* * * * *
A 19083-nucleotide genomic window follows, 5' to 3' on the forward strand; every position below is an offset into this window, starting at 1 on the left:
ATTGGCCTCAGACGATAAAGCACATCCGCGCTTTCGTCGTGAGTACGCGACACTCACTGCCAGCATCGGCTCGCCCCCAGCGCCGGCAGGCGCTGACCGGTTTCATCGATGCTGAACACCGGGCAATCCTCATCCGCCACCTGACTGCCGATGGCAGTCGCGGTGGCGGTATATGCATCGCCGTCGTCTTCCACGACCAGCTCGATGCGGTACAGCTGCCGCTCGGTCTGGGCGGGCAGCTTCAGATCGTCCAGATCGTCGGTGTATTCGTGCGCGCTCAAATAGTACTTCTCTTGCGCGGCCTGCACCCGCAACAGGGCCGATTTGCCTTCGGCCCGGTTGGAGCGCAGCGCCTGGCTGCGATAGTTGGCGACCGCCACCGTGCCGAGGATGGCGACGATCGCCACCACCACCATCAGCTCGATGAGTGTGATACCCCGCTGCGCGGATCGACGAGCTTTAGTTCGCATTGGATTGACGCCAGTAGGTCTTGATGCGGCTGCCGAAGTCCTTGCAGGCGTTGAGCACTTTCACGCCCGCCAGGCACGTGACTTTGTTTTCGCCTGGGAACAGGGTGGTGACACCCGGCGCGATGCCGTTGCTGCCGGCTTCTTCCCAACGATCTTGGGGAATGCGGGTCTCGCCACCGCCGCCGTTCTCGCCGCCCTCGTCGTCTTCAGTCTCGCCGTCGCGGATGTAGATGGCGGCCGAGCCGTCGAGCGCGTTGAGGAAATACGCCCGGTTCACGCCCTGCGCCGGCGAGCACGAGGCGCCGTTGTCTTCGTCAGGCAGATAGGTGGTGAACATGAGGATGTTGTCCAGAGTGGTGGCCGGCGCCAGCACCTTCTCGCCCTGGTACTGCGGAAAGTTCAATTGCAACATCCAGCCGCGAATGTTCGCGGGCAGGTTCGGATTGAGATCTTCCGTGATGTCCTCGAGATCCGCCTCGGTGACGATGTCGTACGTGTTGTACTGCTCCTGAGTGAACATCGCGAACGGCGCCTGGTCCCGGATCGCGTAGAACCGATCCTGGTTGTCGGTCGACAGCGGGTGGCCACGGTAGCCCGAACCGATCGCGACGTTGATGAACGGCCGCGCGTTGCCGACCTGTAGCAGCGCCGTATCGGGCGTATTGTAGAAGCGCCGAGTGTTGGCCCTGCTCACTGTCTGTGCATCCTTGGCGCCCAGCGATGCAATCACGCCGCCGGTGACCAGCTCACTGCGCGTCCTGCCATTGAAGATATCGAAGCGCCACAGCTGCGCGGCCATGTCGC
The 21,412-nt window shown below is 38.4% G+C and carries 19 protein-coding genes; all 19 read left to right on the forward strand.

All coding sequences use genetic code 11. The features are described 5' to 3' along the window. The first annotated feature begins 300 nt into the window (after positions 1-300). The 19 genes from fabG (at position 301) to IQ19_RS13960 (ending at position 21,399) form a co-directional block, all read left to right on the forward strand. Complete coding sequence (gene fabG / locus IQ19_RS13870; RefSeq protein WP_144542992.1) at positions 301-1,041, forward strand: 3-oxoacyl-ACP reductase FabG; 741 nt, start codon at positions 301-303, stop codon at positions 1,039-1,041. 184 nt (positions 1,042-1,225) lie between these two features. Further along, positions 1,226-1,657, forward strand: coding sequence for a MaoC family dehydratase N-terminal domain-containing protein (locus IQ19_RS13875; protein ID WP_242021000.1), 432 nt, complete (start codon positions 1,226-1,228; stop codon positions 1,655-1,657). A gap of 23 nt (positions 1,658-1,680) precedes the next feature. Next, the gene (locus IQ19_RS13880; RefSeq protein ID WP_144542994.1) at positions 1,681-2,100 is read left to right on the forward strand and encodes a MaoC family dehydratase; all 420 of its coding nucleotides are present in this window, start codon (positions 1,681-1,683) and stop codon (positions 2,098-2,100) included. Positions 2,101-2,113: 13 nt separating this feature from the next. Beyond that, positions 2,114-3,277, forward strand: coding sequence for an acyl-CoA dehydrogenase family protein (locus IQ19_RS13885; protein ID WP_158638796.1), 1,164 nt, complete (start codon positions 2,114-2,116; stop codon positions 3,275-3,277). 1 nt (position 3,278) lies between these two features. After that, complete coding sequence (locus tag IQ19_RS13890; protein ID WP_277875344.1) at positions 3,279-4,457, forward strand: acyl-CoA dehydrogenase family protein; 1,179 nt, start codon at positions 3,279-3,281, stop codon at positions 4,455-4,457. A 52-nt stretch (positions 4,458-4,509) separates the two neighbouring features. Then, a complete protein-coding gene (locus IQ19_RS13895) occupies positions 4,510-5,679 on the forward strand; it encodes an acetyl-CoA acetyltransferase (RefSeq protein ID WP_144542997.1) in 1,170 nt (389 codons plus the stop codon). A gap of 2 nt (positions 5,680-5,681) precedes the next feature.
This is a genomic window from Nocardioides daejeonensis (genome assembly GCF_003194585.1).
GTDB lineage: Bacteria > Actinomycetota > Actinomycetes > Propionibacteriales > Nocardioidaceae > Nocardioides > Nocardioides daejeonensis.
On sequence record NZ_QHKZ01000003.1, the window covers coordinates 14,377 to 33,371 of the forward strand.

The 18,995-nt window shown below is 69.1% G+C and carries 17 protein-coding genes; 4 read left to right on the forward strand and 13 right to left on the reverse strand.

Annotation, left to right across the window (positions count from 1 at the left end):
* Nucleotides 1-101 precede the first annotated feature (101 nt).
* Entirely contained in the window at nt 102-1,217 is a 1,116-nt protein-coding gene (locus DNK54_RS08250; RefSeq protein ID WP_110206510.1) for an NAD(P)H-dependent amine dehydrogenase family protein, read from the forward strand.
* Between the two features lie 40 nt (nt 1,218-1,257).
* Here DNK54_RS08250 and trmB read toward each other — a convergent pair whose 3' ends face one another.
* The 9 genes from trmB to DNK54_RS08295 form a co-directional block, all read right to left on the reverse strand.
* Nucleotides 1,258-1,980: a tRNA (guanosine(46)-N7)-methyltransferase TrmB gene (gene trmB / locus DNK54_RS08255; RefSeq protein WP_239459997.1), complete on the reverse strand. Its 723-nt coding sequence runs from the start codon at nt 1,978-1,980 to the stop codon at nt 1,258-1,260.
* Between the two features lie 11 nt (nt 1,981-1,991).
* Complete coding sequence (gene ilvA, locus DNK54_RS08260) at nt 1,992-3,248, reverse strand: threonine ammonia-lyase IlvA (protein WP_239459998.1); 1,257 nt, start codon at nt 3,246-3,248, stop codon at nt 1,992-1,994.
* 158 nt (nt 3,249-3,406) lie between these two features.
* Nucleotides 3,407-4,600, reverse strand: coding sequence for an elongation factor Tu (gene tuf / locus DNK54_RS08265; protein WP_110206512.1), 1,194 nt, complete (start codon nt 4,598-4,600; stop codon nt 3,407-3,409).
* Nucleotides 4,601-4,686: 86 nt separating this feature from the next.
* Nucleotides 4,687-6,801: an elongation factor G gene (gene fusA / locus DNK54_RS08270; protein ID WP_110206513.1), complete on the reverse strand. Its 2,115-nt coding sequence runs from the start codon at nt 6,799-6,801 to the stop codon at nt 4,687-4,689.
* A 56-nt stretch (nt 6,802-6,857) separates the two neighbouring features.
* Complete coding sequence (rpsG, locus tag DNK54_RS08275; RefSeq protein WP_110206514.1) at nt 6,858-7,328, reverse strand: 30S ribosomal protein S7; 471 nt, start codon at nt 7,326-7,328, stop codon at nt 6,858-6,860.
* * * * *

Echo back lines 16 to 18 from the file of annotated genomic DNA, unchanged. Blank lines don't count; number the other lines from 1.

* Between the two features lie 11 nt (nt 1,981-1,991).
* Complete coding sequence (gene ilvA, locus DNK54_RS08260) at nt 1,992-3,248, reverse strand: threonine ammonia-lyase IlvA (protein WP_239459998.1); 1,257 nt, start codon at nt 3,246-3,248, stop codon at nt 1,992-1,994.
* 158 nt (nt 3,249-3,406) lie between these two features.